How Batteries Work
An Animated Guide to the Science of Batteries
Did you know the same battery we use today was invented in 1887? With only minor upgrade, the ‘dry cell’ battery was a scientific victory because they were liquid free and could be used in portable devices. Previously, batteries were large fragile glass containers with metal rods, which made them not the most household-friendly items. That said, old ‘wet cell’ batteries can still be found in modern day industries like automotive or telecommunication—you can even create your own battery at home using items around the house!
From turning on a lamp in your home to running solar panels, batteries play a large role in our everyday lives. The lowly battery is more than just a simple tool—the technology hasn’t changed much for centuries—and we depend on them more than you may think. In the U.S. alone, we throw away three billion batteries annually, which adds up to a lot of power.
Which got us to wondering, how do batteries work? Batteries consist of an anode (the negative end), a cathode (the positive end) and electrolytes. When a battery is plugged in, the electrolytes are provided a circuit to move between the two ends, which creates the power.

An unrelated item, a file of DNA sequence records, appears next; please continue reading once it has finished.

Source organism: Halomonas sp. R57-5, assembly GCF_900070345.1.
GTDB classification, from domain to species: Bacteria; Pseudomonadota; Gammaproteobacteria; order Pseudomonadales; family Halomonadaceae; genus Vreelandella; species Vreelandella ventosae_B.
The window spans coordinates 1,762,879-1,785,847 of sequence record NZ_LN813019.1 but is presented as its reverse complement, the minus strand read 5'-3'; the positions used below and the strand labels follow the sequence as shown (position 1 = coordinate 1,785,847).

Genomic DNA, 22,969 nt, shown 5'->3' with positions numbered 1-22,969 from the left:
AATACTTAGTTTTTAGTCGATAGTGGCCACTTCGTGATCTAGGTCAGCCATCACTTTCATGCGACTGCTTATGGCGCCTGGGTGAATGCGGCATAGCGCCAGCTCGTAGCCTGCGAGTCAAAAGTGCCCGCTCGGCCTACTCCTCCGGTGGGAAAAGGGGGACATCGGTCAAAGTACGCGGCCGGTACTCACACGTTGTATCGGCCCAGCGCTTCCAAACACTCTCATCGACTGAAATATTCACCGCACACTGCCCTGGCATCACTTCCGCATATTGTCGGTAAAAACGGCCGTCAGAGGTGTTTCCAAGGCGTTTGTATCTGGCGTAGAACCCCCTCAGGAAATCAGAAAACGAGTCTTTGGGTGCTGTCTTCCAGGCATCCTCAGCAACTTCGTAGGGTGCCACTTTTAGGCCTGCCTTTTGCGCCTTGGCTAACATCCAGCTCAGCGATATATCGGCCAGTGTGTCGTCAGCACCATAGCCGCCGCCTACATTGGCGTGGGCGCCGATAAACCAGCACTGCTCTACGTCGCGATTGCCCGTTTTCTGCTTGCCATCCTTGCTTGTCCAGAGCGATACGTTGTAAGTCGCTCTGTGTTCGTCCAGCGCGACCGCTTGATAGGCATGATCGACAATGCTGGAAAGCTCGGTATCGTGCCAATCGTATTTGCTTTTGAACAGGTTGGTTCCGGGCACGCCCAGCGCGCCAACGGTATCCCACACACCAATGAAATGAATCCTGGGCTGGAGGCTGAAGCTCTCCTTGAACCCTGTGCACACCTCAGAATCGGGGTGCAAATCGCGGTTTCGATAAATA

Seems simple, right? But can you name other important parts of the process, like oxidation or reduction? What about how a rechargeable battery works? We’ve outlined the entire process below in a helpful animation—so that the next time you’re turning on the television, you can visualize the entire cycle.
Unless it’s a new toy or a TV remote out of “juice,” batteries tend to go unnoticed. However, batteries do more than just power the small appliances in our home. They can be found in many shapes and sizes, from the rechargeable ones in our smartphones to massive lithium ion batteries that can power an energy grid.
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